Dialogues on the Environment: Q&A with Jacqueline Novogratz
In this ongoing series, I talk with thought leaders about ideas in my book Nature’s Fortune and trends in the environmental movement.
Next is my conversation with Acumen’s Founder and CEO Jacqueline Novogratz, who left a career in international banking to find new ways of tackling poverty.
Mark Tercek: We both started our careers as commercial bankers. What inspired your career shift?
Jacqueline Novogratz: As you know, I started my career at Chase. I loved nearly everything about banking — how numbers could tell a story and the power of investment as a means to create jobs, to bring ideas to life. What I didn’t love was that too often disadvantaged people were excluded from financial services, afraid even to walk into the doors of a bank.
So, back in 1986, I made the decision to explore the potential for building alternative financial institutions. I then moved to Rwanda to start the country’s first microfinance bank, to serve those without access to typical financial services. That was the beginning of a new path. In many ways, the work that we’re doing at Acumen stands on the shoulders of the pioneers that created the microfinance field.
Mark Tercek: Tell us about your work at Acumen.
Jacqueline Novogratz: Our mission is to change the way the world tackles poverty by investing in companies, leaders and the spread of ideas. We have about $85 million invested in 85 companies that have served 100 million people and created 60,000 jobs.
Like you, we know that the private sector has an enormous role to play in finding solutions where both markets and government have failed historically. So finding new ways to create really robust investment vehicles is critical for us as we move forward.
Mark Tercek: Of course long-term change will also require a new generation of leaders to carry your mission forward. That’s an area of focus for us at TNC as well.
Jacqueline Novogratz: If the investments are the crucible of the work we are doing then leadership is our legacy. We are strengthening our work to identify extraordinary young leaders around the world. We have regional programs in East Africa and Pakistan, and we are currently seeking applicants in India for the first time. The idea is to create a cohort of leaders that can come up with solutions for building a world beyond poverty.
And, like The Nature Conservancy, we are also focused on sharing our ideas globally so others can accelerate their impact.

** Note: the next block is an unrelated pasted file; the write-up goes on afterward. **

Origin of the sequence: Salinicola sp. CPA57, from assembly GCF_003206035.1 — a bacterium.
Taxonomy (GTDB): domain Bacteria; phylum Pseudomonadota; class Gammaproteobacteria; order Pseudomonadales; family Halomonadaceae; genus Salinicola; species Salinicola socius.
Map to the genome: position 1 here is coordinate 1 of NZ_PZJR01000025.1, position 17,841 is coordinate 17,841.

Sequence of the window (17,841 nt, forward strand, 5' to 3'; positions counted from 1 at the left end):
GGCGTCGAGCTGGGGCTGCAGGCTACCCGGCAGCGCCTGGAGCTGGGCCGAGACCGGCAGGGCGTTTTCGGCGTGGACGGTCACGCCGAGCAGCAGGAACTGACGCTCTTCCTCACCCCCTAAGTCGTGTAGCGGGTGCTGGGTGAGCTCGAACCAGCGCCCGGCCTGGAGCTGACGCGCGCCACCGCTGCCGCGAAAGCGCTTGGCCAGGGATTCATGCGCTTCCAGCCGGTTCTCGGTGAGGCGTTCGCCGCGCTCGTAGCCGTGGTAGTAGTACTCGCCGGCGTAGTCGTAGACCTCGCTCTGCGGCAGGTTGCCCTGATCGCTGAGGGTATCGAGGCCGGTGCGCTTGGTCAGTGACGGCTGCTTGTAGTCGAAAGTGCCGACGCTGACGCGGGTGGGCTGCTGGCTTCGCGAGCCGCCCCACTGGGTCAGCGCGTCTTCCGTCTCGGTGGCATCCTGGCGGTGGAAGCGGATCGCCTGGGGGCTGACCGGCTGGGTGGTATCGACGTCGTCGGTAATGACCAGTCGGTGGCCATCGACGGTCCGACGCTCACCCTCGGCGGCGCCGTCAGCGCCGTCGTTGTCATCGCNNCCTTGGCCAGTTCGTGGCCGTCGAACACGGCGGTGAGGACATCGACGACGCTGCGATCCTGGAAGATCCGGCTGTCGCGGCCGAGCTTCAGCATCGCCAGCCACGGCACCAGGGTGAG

So our top goals are not only about expanding our investment portfolio. More important, we want to build out these companies as real blueprints for change.
Mark Tercek: You advocate for “patient capital” as a key part of that blueprint. Describe what you mean by that.
Jacqueline Novogratz: Think of “patient capital” as taking philanthropy and investing it long-term in those entrepreneurs daring to not only try to make financial returns but rather use the tools of business to solve the social problems of poverty — in water and sanitation, health, housing, energy, agriculture and education. Places where, as I said before, the markets have historically failed and aid has fallen short.
Our aim is not to seek high returns, but rather to jump-start innovative businesses that improve the ability of the poor to live with dignity. At the same time, in the long run we do aim to see a return of our capital — proof that the enterprise can grow sustainably.
Mark Tercek: In Nature’s Fortune, I argue that focusing on nature as an investment can do a lot of good. In your view, how can we attract more “patient capital” for the environment?
Jacqueline Novogratz: I believe that the environmental movement is actually the pioneer of patient capital, before that term even existed. When I was starting Acumen, I was deeply inspired by many of the financial innovations that I had seen in the environmental field.
I think that so much of our work — both yours and mine — is about changing people’s mindset to recognize that financial resources are only one subset of the resources that we have at the world’s disposal. We have financial resources, human resources and environmental resources.
For too much of history, we’ve viewed the world’s precious resources — both environmental and human — as things to extract, to make the most of in order to maximize their potential. But we’ve reached a moment where we are beginning to understand how interconnected we are as a world, and that we need a different model.